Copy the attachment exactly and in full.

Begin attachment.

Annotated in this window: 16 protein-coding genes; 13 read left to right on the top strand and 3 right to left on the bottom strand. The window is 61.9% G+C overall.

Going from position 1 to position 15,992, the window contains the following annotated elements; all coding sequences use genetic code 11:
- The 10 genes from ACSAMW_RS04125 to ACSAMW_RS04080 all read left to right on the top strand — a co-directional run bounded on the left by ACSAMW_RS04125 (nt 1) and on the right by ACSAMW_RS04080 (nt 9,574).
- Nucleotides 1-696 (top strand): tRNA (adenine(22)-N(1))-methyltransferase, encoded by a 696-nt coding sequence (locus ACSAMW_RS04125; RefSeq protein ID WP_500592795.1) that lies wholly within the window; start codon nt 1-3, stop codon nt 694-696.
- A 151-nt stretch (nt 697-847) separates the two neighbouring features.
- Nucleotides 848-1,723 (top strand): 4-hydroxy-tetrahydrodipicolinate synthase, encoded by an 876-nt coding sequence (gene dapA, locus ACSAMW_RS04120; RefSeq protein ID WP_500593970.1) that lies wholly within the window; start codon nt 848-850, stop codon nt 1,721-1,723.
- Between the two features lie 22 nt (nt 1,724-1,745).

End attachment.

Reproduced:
Annotated in this window: 16 protein-coding genes; 13 read left to right on the top strand and 3 right to left on the bottom strand. The window is 61.9% G+C overall.

Going from position 1 to position 15,992, the window contains the following annotated elements; all coding sequences use genetic code 11:
- The 10 genes from ACSAMW_RS04125 to ACSAMW_RS04080 all read left to right on the top strand — a co-directional run bounded on the left by ACSAMW_RS04125 (nt 1) and on the right by ACSAMW_RS04080 (nt 9,574).
- Nucleotides 1-696 (top strand): tRNA (adenine(22)-N(1))-methyltransferase, encoded by a 696-nt coding sequence (locus ACSAMW_RS04125; RefSeq protein ID WP_500592795.1) that lies wholly within the window; start codon nt 1-3, stop codon nt 694-696.
- A 151-nt stretch (nt 697-847) separates the two neighbouring features.
- Nucleotides 848-1,723 (top strand): 4-hydroxy-tetrahydrodipicolinate synthase, encoded by an 876-nt coding sequence (gene dapA, locus ACSAMW_RS04120; RefSeq protein ID WP_500593970.1) that lies wholly within the window; start codon nt 848-850, stop codon nt 1,721-1,723.
- Between the two features lie 22 nt (nt 1,724-1,745).